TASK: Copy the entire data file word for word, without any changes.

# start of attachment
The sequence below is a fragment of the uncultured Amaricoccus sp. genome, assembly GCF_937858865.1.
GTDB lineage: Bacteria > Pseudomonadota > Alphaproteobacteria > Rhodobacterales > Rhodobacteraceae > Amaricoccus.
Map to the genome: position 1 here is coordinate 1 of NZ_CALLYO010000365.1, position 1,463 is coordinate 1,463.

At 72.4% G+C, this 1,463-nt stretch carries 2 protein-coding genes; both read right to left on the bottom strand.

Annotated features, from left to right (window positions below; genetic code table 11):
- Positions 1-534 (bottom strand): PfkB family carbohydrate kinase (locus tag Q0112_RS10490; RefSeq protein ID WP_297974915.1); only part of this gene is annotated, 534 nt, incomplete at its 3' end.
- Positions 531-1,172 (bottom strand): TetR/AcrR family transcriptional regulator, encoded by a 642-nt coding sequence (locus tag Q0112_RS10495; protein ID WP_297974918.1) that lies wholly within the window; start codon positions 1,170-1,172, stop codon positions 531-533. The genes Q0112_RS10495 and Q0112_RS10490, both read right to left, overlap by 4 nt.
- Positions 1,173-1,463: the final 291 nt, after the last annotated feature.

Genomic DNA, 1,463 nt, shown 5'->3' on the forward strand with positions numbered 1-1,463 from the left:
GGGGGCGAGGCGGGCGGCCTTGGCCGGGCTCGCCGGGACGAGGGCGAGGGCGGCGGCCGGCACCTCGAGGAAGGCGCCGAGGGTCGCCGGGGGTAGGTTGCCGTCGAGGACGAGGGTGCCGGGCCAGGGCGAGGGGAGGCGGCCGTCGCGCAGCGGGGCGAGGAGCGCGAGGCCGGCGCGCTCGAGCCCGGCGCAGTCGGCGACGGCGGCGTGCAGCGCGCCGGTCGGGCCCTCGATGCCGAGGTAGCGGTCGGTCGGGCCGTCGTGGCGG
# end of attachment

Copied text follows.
The sequence below is a fragment of the uncultured Amaricoccus sp. genome, assembly GCF_937858865.1.
GTDB lineage: Bacteria > Pseudomonadota > Alphaproteobacteria > Rhodobacterales > Rhodobacteraceae > Amaricoccus.
Map to the genome: position 1 here is coordinate 1 of NZ_CALLYO010000365.1, position 1,463 is coordinate 1,463.

At 72.4% G+C, this 1,463-nt stretch carries 2 protein-coding genes; both read right to left on the bottom strand.

Annotated features, from left to right (window positions below; genetic code table 11):
- Positions 1-534 (bottom strand): PfkB family carbohydrate kinase (locus tag Q0112_RS10490; RefSeq protein ID WP_297974915.1); only part of this gene is annotated, 534 nt, incomplete at its 3' end.
- Positions 531-1,172 (bottom strand): TetR/AcrR family transcriptional regulator, encoded by a 642-nt coding sequence (locus tag Q0112_RS10495; protein ID WP_297974918.1) that lies wholly within the window; start codon positions 1,170-1,172, stop codon positions 531-533. The genes Q0112_RS10495 and Q0112_RS10490, both read right to left, overlap by 4 nt.
- Positions 1,173-1,463: the final 291 nt, after the last annotated feature.

Genomic DNA, 1,463 nt, shown 5'->3' on the forward strand with positions numbered 1-1,463 from the left:
GGGGGCGAGGCGGGCGGCCTTGGCCGGGCTCGCCGGGACGAGGGCGAGGGCGGCGGCCGGCACCTCGAGGAAGGCGCCGAGGGTCGCCGGGGGTAGGTTGCCGTCGAGGACGAGGGTGCCGGGCCAGGGCGAGGGGAGGCGGCCGTCGCGCAGCGGGGCGAGGAGCGCGAGGCCGGCGCGCTCGAGCCCGGCGCAGTCGGCGACGGCGGCGTGCAGCGCGCCGGTCGGGCCCTCGATGCCGAGGTAGCGGTCGGTCGGGCCGTCGTGGCGG